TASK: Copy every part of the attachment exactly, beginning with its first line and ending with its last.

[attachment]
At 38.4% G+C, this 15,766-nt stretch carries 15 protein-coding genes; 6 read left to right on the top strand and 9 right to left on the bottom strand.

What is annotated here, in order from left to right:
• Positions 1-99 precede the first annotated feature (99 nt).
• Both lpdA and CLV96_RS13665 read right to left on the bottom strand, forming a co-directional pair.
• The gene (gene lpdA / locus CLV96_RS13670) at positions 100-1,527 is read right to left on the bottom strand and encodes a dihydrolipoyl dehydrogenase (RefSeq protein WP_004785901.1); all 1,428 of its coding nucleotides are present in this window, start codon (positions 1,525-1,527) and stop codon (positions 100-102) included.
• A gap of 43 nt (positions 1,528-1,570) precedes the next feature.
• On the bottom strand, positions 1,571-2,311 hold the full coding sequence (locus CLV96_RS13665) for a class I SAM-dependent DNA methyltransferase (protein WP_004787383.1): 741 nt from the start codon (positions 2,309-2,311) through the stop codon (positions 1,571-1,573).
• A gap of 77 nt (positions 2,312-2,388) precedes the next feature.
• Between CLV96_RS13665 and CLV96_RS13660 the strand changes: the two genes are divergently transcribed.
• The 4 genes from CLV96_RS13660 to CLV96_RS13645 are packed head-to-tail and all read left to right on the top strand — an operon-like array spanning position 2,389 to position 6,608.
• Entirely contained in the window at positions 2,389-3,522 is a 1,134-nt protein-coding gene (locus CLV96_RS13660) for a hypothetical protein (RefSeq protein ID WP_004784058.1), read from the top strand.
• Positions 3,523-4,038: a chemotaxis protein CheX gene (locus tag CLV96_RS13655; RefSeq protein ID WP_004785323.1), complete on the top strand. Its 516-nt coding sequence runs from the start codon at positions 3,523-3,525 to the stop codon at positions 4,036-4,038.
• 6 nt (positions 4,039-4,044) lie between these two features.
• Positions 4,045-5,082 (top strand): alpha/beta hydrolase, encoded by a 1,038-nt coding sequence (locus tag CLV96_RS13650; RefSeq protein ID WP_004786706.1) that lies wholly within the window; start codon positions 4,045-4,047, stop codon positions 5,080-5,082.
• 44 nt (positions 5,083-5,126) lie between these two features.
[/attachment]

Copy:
At 38.4% G+C, this 15,766-nt stretch carries 15 protein-coding genes; 6 read left to right on the top strand and 9 right to left on the bottom strand.

What is annotated here, in order from left to right:
• Positions 1-99 precede the first annotated feature (99 nt).
• Both lpdA and CLV96_RS13665 read right to left on the bottom strand, forming a co-directional pair.
• The gene (gene lpdA / locus CLV96_RS13670) at positions 100-1,527 is read right to left on the bottom strand and encodes a dihydrolipoyl dehydrogenase (RefSeq protein WP_004785901.1); all 1,428 of its coding nucleotides are present in this window, start codon (positions 1,525-1,527) and stop codon (positions 100-102) included.
• A gap of 43 nt (positions 1,528-1,570) precedes the next feature.
• On the bottom strand, positions 1,571-2,311 hold the full coding sequence (locus CLV96_RS13665) for a class I SAM-dependent DNA methyltransferase (protein WP_004787383.1): 741 nt from the start codon (positions 2,309-2,311) through the stop codon (positions 1,571-1,573).
• A gap of 77 nt (positions 2,312-2,388) precedes the next feature.
• Between CLV96_RS13665 and CLV96_RS13660 the strand changes: the two genes are divergently transcribed.
• The 4 genes from CLV96_RS13660 to CLV96_RS13645 are packed head-to-tail and all read left to right on the top strand — an operon-like array spanning position 2,389 to position 6,608.
• Entirely contained in the window at positions 2,389-3,522 is a 1,134-nt protein-coding gene (locus CLV96_RS13660) for a hypothetical protein (RefSeq protein ID WP_004784058.1), read from the top strand.
• Positions 3,523-4,038: a chemotaxis protein CheX gene (locus tag CLV96_RS13655; RefSeq protein ID WP_004785323.1), complete on the top strand. Its 516-nt coding sequence runs from the start codon at positions 3,523-3,525 to the stop codon at positions 4,036-4,038.
• 6 nt (positions 4,039-4,044) lie between these two features.
• Positions 4,045-5,082 (top strand): alpha/beta hydrolase, encoded by a 1,038-nt coding sequence (locus tag CLV96_RS13650; RefSeq protein ID WP_004786706.1) that lies wholly within the window; start codon positions 4,045-4,047, stop codon positions 5,080-5,082.
• 44 nt (positions 5,083-5,126) lie between these two features.